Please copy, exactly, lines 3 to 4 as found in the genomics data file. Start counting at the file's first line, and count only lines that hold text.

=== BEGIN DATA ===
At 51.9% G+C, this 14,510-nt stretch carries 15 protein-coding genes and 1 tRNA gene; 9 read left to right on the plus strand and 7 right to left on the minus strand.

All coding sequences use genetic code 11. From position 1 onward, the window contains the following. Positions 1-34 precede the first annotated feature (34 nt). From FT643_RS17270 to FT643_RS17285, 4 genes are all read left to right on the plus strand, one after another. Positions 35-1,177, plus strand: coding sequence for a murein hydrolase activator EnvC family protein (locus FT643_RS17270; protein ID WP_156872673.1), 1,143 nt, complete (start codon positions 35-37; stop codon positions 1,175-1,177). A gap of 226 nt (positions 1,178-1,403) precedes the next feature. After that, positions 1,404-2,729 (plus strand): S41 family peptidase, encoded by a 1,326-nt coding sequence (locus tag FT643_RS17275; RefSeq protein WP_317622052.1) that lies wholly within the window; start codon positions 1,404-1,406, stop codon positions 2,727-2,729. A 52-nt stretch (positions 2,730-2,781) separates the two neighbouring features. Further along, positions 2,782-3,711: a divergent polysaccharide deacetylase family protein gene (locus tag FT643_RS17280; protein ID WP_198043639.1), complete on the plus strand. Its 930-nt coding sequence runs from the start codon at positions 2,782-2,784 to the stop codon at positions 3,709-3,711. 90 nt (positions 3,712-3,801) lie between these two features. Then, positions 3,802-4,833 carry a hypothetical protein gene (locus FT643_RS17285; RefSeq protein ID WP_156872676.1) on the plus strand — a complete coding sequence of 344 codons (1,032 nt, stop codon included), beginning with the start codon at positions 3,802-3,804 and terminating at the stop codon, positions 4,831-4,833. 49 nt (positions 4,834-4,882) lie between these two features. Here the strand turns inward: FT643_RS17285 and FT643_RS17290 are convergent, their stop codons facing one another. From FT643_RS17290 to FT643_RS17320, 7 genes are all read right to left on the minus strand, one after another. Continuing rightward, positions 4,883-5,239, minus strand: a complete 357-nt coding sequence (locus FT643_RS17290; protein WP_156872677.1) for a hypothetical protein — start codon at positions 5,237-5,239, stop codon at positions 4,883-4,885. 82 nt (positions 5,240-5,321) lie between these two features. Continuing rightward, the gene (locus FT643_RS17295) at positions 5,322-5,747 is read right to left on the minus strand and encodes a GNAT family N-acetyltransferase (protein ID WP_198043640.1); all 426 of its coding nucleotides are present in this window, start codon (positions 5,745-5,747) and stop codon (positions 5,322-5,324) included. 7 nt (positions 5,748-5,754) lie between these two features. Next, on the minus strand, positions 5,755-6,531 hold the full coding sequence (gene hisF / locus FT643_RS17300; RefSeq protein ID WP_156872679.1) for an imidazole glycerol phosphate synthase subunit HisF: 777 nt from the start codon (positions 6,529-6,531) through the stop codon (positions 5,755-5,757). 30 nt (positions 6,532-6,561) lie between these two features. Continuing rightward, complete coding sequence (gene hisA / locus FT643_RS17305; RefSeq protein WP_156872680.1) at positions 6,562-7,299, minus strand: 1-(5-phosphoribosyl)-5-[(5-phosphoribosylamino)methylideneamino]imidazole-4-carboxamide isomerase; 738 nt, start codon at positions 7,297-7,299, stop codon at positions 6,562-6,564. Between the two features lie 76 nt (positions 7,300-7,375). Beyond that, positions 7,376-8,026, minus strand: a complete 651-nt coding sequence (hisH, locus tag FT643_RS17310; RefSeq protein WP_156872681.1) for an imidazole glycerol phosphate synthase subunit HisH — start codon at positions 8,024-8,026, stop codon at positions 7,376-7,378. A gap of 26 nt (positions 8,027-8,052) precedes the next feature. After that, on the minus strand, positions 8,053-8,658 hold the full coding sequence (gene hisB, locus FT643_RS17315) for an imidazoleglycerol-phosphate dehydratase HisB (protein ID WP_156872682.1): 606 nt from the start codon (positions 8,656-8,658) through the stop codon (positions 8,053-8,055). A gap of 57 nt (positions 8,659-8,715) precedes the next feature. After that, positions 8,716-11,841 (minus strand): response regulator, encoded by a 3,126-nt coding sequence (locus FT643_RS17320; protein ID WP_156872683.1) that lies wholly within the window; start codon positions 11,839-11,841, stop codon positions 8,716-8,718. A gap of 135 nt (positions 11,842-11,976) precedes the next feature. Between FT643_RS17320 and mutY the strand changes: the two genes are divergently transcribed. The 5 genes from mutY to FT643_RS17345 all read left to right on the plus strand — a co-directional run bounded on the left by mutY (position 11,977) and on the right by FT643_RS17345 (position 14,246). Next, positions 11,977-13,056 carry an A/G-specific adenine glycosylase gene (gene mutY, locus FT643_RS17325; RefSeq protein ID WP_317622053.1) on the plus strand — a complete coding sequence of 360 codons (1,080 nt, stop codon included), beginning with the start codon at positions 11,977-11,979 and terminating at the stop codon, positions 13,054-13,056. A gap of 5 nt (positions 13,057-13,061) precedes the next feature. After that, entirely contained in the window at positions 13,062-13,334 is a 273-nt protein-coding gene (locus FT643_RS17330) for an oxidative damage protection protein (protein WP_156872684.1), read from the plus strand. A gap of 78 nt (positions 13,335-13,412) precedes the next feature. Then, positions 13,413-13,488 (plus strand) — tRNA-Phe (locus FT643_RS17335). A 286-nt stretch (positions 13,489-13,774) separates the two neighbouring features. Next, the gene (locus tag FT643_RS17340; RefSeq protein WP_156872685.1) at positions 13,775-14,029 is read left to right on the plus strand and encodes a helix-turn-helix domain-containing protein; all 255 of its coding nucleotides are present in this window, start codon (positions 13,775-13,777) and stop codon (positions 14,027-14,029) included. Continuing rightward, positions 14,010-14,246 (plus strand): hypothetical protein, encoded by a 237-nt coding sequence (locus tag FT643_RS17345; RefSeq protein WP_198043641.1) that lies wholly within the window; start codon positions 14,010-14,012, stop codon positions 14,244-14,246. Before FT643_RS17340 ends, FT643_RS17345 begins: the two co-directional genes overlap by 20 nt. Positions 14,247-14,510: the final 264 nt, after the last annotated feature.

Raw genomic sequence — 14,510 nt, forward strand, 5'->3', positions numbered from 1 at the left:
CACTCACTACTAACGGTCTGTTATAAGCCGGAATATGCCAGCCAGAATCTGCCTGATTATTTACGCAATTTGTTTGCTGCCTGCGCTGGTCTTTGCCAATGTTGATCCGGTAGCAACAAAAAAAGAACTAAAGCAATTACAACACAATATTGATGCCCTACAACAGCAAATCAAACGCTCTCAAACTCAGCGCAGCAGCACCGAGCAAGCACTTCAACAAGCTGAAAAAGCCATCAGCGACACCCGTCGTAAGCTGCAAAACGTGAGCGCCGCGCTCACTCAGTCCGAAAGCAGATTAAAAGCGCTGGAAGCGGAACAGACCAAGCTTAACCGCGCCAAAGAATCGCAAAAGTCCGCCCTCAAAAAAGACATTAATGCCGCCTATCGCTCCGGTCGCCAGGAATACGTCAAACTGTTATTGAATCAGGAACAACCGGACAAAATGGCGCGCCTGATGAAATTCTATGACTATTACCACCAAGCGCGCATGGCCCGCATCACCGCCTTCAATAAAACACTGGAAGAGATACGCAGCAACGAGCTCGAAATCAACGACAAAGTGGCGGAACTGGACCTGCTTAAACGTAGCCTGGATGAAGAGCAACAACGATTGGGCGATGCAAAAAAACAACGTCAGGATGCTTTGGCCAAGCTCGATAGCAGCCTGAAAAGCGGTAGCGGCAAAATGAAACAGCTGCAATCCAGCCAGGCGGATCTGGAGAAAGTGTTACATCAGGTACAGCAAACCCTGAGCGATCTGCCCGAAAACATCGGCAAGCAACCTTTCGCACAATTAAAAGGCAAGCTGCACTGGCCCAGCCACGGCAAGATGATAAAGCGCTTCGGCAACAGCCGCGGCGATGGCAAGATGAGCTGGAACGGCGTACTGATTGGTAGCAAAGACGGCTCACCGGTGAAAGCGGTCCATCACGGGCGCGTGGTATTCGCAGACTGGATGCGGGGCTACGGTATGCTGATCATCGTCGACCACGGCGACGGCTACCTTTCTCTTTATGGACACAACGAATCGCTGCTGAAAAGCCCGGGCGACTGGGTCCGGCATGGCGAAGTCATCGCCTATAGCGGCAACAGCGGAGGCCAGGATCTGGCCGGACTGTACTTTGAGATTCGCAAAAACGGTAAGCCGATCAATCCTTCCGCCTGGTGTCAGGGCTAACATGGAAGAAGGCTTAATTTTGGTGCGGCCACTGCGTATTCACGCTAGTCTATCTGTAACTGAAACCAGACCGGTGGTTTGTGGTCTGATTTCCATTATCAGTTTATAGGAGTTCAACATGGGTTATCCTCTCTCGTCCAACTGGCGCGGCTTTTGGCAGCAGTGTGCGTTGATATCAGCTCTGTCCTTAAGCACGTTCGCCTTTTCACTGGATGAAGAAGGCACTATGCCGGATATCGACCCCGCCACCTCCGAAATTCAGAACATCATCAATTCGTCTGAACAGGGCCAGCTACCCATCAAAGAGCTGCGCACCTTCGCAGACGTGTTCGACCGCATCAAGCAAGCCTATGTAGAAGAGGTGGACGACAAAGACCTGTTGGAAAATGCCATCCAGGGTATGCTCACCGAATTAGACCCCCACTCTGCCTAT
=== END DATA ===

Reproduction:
Raw genomic sequence — 14,510 nt, forward strand, 5'->3', positions numbered from 1 at the left:
CACTCACTACTAACGGTCTGTTATAAGCCGGAATATGCCAGCCAGAATCTGCCTGATTATTTACGCAATTTGTTTGCTGCCTGCGCTGGTCTTTGCCAATGTTGATCCGGTAGCAACAAAAAAAGAACTAAAGCAATTACAACACAATATTGATGCCCTACAACAGCAAATCAAACGCTCTCAAACTCAGCGCAGCAGCACCGAGCAAGCACTTCAACAAGCTGAAAAAGCCATCAGCGACACCCGTCGTAAGCTGCAAAACGTGAGCGCCGCGCTCACTCAGTCCGAAAGCAGATTAAAAGCGCTGGAAGCGGAACAGACCAAGCTTAACCGCGCCAAAGAATCGCAAAAGTCCGCCCTCAAAAAAGACATTAATGCCGCCTATCGCTCCGGTCGCCAGGAATACGTCAAACTGTTATTGAATCAGGAACAACCGGACAAAATGGCGCGCCTGATGAAATTCTATGACTATTACCACCAAGCGCGCATGGCCCGCATCACCGCCTTCAATAAAACACTGGAAGAGATACGCAGCAACGAGCTCGAAATCAACGACAAAGTGGCGGAACTGGACCTGCTTAAACGTAGCCTGGATGAAGAGCAACAACGATTGGGCGATGCAAAAAAACAACGTCAGGATGCTTTGGCCAAGCTCGATAGCAGCCTGAAAAGCGGTAGCGGCAAAATGAAACAGCTGCAATCCAGCCAGGCGGATCTGGAGAAAGTGTTACATCAGGTACAGCAAACCCTGAGCGATCTGCCCGAAAACATCGGCAAGCAACCTTTCGCACAATTAAAAGGCAAGCTGCACTGGCCCAGCCACGGCAAGATGATAAAGCGCTTCGGCAACAGCCGCGGCGATGGCAAGATGAGCTGGAACGGCGTACTGATTGGTAGCAAAGACGGCTCACCGGTGAAAGCGGTCCATCACGGGCGCGTGGTATTCGCAGACTGGATGCGGGGCTACGGTATGCTGATCATCGTCGACCACGGCGACGGCTACCTTTCTCTTTATGGACACAACGAATCGCTGCTGAAAAGCCCGGGCGACTGGGTCCGGCATGGCGAAGTCATCGCCTATAGCGGCAACAGCGGAGGCCAGGATCTGGCCGGACTGTACTTTGAGATTCGCAAAAACGGTAAGCCGATCAATCCTTCCGCCTGGTGTCAGGGCTAACATGGAAGAAGGCTTAATTTTGGTGCGGCCACTGCGTATTCACGCTAGTCTATCTGTAACTGAAACCAGACCGGTGGTTTGTGGTCTGATTTCCATTATCAGTTTATAGGAGTTCAACATGGGTTATCCTCTCTCGTCCAACTGGCGCGGCTTTTGGCAGCAGTGTGCGTTGATATCAGCTCTGTCCTTAAGCACGTTCGCCTTTTCACTGGATGAAGAAGGCACTATGCCGGATATCGACCCCGCCACCTCCGAAATTCAGAACATCATCAATTCGTCTGAACAGGGCCAGCTACCCATCAAAGAGCTGCGCACCTTCGCAGACGTGTTCGACCGCATCAAGCAAGCCTATGTAGAAGAGGTGGACGACAAAGACCTGTTGGAAAATGCCATCCAGGGTATGCTCACCGAATTAGACCCCCACTCTGCCTAT